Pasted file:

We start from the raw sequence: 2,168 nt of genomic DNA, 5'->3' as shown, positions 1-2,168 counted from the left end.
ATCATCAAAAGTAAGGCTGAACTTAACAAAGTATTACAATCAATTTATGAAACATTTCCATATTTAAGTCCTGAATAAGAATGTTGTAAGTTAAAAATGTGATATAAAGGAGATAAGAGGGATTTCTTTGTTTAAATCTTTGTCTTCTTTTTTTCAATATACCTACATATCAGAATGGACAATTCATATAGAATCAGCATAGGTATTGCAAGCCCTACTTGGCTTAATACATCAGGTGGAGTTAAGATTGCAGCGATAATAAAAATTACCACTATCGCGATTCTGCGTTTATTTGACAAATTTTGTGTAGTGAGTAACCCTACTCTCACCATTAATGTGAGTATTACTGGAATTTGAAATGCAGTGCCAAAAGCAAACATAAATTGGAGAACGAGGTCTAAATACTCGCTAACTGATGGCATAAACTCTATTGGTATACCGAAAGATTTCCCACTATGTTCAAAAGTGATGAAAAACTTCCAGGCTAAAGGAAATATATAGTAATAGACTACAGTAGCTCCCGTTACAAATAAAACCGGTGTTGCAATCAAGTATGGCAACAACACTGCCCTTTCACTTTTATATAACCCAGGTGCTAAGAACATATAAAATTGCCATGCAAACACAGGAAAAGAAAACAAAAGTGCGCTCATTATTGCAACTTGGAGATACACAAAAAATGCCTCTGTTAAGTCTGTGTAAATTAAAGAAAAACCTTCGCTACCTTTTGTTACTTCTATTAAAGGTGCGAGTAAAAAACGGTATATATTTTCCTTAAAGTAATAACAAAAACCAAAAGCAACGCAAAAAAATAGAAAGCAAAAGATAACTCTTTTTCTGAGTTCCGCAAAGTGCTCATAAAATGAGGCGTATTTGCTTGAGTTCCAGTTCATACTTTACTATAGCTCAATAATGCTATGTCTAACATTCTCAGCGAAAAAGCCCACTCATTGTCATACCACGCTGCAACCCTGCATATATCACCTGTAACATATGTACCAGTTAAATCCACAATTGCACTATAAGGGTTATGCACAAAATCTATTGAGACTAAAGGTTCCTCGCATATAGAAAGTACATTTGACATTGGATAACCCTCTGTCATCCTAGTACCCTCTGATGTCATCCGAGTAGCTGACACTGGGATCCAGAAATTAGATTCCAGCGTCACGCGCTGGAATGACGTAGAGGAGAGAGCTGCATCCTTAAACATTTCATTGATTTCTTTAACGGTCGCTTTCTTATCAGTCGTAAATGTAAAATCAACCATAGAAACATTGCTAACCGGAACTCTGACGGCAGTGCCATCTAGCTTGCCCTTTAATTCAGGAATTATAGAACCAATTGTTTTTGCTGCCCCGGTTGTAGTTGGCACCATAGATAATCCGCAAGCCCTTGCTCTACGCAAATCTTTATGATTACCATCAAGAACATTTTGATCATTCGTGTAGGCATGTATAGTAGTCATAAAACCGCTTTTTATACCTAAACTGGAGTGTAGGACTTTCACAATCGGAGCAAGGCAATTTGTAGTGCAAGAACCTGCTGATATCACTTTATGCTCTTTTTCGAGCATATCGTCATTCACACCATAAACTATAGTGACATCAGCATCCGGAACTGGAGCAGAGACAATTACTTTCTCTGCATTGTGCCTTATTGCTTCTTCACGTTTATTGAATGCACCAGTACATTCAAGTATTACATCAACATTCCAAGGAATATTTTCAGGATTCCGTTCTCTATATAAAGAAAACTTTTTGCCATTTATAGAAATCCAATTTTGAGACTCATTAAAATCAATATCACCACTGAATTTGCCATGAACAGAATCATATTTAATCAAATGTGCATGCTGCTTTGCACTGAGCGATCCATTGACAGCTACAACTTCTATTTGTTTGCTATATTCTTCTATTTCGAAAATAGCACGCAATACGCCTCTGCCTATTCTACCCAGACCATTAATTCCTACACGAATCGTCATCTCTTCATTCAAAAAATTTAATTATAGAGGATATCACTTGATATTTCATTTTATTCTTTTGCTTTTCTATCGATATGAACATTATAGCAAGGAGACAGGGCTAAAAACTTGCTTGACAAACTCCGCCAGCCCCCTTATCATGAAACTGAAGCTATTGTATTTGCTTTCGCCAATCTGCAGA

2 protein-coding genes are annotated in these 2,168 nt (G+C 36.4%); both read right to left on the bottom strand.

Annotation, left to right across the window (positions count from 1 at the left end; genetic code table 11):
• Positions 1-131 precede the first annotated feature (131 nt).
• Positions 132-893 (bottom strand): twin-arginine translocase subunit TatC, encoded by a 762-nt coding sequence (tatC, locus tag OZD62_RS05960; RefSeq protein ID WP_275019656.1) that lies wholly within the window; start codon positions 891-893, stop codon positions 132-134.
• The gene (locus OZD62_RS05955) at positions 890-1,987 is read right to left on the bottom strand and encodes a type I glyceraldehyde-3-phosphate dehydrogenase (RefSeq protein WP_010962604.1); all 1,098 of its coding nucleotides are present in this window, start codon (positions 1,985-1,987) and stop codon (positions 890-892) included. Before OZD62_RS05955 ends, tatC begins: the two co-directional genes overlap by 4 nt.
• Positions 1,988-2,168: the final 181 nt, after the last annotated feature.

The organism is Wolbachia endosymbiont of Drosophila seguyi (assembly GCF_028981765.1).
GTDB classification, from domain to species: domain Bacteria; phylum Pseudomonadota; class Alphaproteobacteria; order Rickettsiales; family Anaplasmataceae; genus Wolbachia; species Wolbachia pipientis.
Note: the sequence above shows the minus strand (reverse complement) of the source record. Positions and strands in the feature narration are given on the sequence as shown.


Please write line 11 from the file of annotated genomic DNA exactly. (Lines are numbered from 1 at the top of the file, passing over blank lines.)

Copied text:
Note: the sequence above shows the minus strand (reverse complement) of the source record. Positions and strands in the feature narration are given on the sequence as shown.